Anything but inevitable
By Ann Hornaday
Friday, October 4, 2013
Seen through one lens, “Parkland,” Peter Landesman’s sober--minded, scrupulously faithful reenactment of the assassination of John F. Kennedy and the three days that followed that event, was inevitable. In an era of compulsive repackaging of the past ---- from nostalgic jukebox musicals to near--immediate retellings like “Zero Dark Thirty” ---- and during the assassination’s 50th--anniversary year, it’s natural that the cardinal trauma of the baby boomer generation would provide fodder for yet another feature film.
But considering Hollywood’s penchant for hype and editorializing, “Parkland” is anything but inevitable. Serious, careful, assiduously uninflected, Landesman’s often fascinating tick--tock stands as the anti--“JFK,” Oliver Stone’s fever dream of a grand unified conspiracy theory. Rather than lead viewers down rabbit holes populated by babushka ladies and umbrella men, “Parkland” simply focuses on the known facts, without speculation and with minimal stylistic embellishment. A film of modest ambition and workmanlike pacing, it breaks little new ground, either in form or content. Then again, that may be the point.
“Parkland” begins with familiar newsreel footage of Kennedy’s visit to Texas on Nov. 22, 1963, when he joshingly accepted a cowboy hat in Fort Worth before decamping for Dallas. As the president and first lady make their way to the motorcade, a young emergency medicine resident named Jim Carrico (Zac Efron) blearily prepares for another day at Parkland Hospital; an FBI agent named James Hosty (Ron Livingston) glances at one of the “Wanted for Treason” flyers that have appeared around Dallas in anticipation of Kennedy’s arrival; and a garment executive named Abraham Zapruder (Paul Giamatti) excitedly grabs his new Super--8 camera and heads to Dealey Plaza to secure a prime spot for filming.
We know what happens next. And Landesman ---- a former journalist making his directing debut here ---- dwells with graphic, at times morbid fascination on the fruitless attempts of Carrico and his team to save the president’s life, reminding viewers of the copious amount of blood in the ER and tweaking the sound mix to accentuate every squishy footstep. Working with cinematographer Barry Ackroyd ---- whose shaky--cam technique has brought docudrama verisimilitude to the work of Paul Greengrass and Kathryn Bigelow ---- Landesman effectively conveys the chaos and panic of what momentarily felt like a coup. (“There are people ready to start a war out there,” says a frightened Secret Service agent played by Billy Bob Thornton.)
Those sequences are excruciating to watch, but once “Parkland” leaves the hospital to catch up with the unlikely individuals who intersected with the assassination, the film becomes a gripping, even mesmerizing exploration of events for which there was no frame of reference ---- experiential, mythical or otherwise.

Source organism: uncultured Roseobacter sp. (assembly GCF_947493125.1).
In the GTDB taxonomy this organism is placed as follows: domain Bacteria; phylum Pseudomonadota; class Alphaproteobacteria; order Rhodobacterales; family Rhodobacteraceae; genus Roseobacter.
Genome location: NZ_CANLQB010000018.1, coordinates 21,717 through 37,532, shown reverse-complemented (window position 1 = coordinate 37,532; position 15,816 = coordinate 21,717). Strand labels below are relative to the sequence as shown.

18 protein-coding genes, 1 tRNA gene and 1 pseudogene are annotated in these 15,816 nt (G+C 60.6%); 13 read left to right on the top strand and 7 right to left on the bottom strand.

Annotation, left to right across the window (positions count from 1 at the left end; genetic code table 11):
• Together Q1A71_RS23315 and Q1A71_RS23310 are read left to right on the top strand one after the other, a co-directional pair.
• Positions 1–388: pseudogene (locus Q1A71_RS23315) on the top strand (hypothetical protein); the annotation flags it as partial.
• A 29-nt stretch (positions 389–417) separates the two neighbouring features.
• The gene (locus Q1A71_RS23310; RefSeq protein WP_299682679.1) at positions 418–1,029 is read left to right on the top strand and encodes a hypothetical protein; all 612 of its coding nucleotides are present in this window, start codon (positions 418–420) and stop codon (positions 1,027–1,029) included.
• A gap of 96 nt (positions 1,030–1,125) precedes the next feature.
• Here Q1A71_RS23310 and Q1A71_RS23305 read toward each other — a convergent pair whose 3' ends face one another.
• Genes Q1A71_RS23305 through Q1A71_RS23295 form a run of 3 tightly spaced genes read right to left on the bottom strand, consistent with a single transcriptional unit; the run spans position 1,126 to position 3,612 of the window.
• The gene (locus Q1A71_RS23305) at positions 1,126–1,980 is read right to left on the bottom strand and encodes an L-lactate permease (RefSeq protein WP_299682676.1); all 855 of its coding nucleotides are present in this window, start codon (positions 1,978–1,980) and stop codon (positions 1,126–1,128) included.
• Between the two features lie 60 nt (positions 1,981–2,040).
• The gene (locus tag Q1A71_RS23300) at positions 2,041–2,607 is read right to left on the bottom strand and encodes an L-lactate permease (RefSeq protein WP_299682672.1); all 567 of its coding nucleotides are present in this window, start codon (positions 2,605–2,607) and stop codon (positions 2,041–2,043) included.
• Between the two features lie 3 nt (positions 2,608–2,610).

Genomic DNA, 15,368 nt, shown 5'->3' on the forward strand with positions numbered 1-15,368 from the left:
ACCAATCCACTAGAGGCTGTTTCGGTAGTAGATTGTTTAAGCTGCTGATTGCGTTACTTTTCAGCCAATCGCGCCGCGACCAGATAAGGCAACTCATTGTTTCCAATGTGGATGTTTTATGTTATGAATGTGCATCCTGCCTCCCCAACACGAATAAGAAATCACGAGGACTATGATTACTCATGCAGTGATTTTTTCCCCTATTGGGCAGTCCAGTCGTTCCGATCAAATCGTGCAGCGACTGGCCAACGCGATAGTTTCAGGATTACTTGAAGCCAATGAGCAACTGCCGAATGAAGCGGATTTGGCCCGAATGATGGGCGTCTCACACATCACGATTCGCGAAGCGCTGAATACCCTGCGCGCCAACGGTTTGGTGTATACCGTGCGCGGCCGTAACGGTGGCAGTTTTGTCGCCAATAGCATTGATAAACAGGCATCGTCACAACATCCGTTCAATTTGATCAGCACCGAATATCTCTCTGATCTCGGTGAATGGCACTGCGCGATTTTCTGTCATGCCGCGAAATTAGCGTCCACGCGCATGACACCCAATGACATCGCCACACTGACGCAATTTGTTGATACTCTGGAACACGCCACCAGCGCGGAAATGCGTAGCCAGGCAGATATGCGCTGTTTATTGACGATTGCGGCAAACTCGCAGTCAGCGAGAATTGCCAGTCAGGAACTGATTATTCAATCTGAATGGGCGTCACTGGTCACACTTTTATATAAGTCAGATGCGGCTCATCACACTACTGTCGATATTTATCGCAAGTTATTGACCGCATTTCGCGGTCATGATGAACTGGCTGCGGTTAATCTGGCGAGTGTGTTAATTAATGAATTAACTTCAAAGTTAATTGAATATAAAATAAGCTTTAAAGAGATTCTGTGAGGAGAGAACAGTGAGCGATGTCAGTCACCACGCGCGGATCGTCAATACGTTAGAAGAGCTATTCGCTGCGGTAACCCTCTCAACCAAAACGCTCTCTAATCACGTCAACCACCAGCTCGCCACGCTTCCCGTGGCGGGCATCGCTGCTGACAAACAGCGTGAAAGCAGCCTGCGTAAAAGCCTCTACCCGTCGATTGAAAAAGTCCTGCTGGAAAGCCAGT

Working from Vincent Bugliosi’s book “Four Days in November,” Landesman doesn’t shy away from the bizarre coincidences and confrontations that converged around the JFK assassination, from Hosty’s previous communications with Lee Harvey Oswald and the outrageous demands of Oswald’s termagant of a mother (a hysterically strident Jacki Weaver, in the film’s only off--key performance) to the Dallas medical examiner coming to unseemly blows to keep the body in Dallas ---- a gruesome version of the federalist argument we seem destined to keep fighting. (Local autopsy today, local autopsy tomorrow, local autopsy forever.)
Methodically and with generally unfailing good restraint, Landesman re--creates the grief surrounding the crime and the confusion of Oswald’s capture and subsequent murder. He steadfastly avoids putting any spin on the ball, even when Hosty obeys orders to destroy the Dallas FBI’s Oswald file, thus igniting untold conflagrations of conspiracy theories. More obliquely, the filmmaker reminds viewers of a long--ago era, before the 24/7 news cycle and social media, when Americans got the same story at the same time. In this case the common culture was expressed by way of newsmen like Walter Cronkite and David Brinkley, who managed to find just the right words at times of unspeakable, confounding loss.
“Parkland” captures the sadness, solemnity and surreal weirdness of it all. But it also honors the dignity of those accidental participants whose lives would be forever marked by the JFK assassination: When Zapruder negotiates with Life magazine to publish stills from what amounts to an inadvertent snuff film, he insists that the most graphic frames be excised. (In an earlier scene, Thornton’s character’s shuddering reaction to the Zapruder film restores shock and outrage to those images, which have by now become such an embedded part of our visual vernacular.)
Improbably, the most affecting figure in “Parkland” is Oswald’s brother, Robert, played by James Badge Dale in a quietly galvanizing portrayal of a man whose fundamental decency informs every simple act and word left unsaid. Blessed with the kind of ageless face that transcends trend and time period, Dale is revelatory in a film that, while perhaps not conventionally entertaining, successfully acquits its mission: to tell us that this happened, and what it might have felt like to be a numb, grieving, reluctant witness.